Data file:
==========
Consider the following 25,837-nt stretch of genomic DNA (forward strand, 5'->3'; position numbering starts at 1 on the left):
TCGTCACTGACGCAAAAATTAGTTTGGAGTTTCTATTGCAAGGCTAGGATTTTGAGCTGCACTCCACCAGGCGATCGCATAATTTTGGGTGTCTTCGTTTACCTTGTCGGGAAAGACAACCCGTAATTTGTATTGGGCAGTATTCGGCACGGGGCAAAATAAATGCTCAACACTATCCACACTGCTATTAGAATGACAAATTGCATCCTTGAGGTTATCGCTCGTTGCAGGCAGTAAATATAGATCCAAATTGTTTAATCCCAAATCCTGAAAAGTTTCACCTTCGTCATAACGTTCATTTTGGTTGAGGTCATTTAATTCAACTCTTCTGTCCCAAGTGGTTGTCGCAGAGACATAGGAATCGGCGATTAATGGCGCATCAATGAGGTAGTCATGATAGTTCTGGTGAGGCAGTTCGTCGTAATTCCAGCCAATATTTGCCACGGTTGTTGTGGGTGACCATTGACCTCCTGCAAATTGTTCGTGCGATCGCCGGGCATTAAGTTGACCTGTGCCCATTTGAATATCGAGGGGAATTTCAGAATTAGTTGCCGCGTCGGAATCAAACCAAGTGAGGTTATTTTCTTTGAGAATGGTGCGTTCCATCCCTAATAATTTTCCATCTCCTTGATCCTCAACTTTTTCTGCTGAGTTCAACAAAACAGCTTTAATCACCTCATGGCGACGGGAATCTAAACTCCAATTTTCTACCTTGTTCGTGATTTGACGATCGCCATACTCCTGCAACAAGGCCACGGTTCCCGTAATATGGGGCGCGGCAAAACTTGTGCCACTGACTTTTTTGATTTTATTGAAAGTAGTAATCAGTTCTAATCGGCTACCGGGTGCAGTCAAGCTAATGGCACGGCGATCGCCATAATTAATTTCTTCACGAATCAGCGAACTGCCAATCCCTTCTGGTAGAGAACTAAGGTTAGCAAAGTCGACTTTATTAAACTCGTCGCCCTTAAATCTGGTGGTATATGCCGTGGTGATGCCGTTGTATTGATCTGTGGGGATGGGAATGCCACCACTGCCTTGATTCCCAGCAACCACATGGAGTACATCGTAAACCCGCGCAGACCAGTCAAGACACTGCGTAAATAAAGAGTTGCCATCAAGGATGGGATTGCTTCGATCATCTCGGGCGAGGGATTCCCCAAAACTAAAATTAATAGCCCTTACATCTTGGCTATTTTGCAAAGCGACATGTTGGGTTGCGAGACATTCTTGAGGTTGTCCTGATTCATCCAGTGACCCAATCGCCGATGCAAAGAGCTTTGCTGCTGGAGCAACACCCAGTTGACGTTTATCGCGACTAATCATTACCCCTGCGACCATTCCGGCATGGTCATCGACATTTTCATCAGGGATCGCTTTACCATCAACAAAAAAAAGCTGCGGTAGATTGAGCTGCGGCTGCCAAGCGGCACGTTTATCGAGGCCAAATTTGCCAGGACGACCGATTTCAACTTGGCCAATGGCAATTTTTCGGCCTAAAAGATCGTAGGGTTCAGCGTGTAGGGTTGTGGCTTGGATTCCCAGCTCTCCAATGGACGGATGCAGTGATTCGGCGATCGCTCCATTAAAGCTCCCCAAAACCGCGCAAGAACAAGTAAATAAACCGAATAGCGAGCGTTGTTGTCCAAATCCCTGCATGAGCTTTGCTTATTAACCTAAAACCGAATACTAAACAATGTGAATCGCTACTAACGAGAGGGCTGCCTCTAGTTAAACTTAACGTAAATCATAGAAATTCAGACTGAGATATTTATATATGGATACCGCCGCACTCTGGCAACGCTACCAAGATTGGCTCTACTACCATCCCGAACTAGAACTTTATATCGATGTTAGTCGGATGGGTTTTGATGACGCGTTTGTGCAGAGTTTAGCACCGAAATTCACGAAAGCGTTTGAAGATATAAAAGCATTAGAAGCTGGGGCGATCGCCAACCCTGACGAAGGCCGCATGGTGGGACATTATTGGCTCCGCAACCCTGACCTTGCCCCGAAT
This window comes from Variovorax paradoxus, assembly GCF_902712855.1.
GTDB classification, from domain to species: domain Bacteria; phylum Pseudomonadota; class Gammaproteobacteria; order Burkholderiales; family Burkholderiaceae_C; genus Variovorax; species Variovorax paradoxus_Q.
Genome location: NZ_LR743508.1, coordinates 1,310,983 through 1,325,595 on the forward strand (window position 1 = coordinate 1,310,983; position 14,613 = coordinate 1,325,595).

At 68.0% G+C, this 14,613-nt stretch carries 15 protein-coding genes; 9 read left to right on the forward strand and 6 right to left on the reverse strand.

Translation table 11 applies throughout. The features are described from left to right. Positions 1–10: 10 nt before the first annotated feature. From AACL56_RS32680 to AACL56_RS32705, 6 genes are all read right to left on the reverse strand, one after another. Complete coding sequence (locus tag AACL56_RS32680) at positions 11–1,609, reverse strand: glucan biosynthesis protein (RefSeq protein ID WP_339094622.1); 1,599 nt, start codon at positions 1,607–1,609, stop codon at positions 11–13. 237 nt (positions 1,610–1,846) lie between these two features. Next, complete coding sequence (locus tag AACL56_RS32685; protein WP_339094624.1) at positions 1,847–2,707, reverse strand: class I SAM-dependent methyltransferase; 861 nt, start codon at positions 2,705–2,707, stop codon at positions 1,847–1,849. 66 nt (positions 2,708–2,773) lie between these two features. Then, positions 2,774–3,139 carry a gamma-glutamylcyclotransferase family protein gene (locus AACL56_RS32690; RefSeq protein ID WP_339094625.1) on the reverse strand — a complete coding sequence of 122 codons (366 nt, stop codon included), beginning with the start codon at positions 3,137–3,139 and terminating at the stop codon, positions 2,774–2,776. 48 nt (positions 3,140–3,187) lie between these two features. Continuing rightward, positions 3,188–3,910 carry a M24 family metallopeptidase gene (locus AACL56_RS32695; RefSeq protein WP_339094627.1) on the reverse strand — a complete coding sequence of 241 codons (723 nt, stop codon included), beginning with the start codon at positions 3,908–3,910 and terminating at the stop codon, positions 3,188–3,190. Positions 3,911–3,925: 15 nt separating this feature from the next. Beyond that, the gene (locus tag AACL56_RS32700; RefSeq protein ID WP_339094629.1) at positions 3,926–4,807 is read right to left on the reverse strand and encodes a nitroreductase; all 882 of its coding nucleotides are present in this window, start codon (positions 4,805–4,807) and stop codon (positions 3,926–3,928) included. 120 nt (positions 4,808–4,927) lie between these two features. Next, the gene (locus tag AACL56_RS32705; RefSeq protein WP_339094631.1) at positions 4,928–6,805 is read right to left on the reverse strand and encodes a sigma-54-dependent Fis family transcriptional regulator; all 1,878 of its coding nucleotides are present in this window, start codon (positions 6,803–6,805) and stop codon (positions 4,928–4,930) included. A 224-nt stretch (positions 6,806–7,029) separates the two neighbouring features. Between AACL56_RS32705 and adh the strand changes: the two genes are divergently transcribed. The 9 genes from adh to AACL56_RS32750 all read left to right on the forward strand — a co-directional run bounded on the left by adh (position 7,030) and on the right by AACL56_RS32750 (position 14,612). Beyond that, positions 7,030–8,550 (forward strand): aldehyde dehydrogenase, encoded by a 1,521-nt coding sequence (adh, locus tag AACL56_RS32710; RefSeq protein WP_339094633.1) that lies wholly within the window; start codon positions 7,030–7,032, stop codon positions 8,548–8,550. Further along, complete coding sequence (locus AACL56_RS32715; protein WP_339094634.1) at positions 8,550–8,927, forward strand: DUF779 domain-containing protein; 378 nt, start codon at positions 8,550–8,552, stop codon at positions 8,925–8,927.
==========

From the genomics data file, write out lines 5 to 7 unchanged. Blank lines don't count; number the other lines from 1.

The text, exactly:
Genome location: NZ_LR743508.1, coordinates 1,310,983 through 1,325,595 on the forward strand (window position 1 = coordinate 1,310,983; position 14,613 = coordinate 1,325,595).

At 68.0% G+C, this 14,613-nt stretch carries 15 protein-coding genes; 9 read left to right on the forward strand and 6 right to left on the reverse strand.

Translation table 11 applies throughout. The features are described from left to right. Positions 1–10: 10 nt before the first annotated feature. From AACL56_RS32680 to AACL56_RS32705, 6 genes are all read right to left on the reverse strand, one after another. Complete coding sequence (locus tag AACL56_RS32680) at positions 11–1,609, reverse strand: glucan biosynthesis protein (RefSeq protein ID WP_339094622.1); 1,599 nt, start codon at positions 1,607–1,609, stop codon at positions 11–13. 237 nt (positions 1,610–1,846) lie between these two features. Next, complete coding sequence (locus tag AACL56_RS32685; protein WP_339094624.1) at positions 1,847–2,707, reverse strand: class I SAM-dependent methyltransferase; 861 nt, start codon at positions 2,705–2,707, stop codon at positions 1,847–1,849. 66 nt (positions 2,708–2,773) lie between these two features. Then, positions 2,774–3,139 carry a gamma-glutamylcyclotransferase family protein gene (locus AACL56_RS32690; RefSeq protein ID WP_339094625.1) on the reverse strand — a complete coding sequence of 122 codons (366 nt, stop codon included), beginning with the start codon at positions 3,137–3,139 and terminating at the stop codon, positions 2,774–2,776. 48 nt (positions 3,140–3,187) lie between these two features. Continuing rightward, positions 3,188–3,910 carry a M24 family metallopeptidase gene (locus AACL56_RS32695; RefSeq protein WP_339094627.1) on the reverse strand — a complete coding sequence of 241 codons (723 nt, stop codon included), beginning with the start codon at positions 3,908–3,910 and terminating at the stop codon, positions 3,188–3,190. Positions 3,911–3,925: 15 nt separating this feature from the next. Beyond that, the gene (locus tag AACL56_RS32700; RefSeq protein ID WP_339094629.1) at positions 3,926–4,807 is read right to left on the reverse strand and encodes a nitroreductase; all 882 of its coding nucleotides are present in this window, start codon (positions 4,805–4,807) and stop codon (positions 3,926–3,928) included. 120 nt (positions 4,808–4,927) lie between these two features. Next, the gene (locus tag AACL56_RS32705; RefSeq protein WP_339094631.1) at positions 4,928–6,805 is read right to left on the reverse strand and encodes a sigma-54-dependent Fis family transcriptional regulator; all 1,878 of its coding nucleotides are present in this window, start codon (positions 6,803–6,805) and stop codon (positions 4,928–4,930) included. A 224-nt stretch (positions 6,806–7,029) separates the two neighbouring features. Between AACL56_RS32705 and adh the strand changes: the two genes are divergently transcribed. The 9 genes from adh to AACL56_RS32750 all read left to right on the forward strand — a co-directional run bounded on the left by adh (position 7,030) and on the right by AACL56_RS32750 (position 14,612). Beyond that, positions 7,030–8,550 (forward strand): aldehyde dehydrogenase, encoded by a 1,521-nt coding sequence (adh, locus tag AACL56_RS32710; RefSeq protein WP_339094633.1) that lies wholly within the window; start codon positions 7,030–7,032, stop codon positions 8,548–8,550. Further along, complete coding sequence (locus AACL56_RS32715; protein WP_339094634.1) at positions 8,550–8,927, forward strand: DUF779 domain-containing protein; 378 nt, start codon at positions 8,550–8,552, stop codon at positions 8,925–8,927.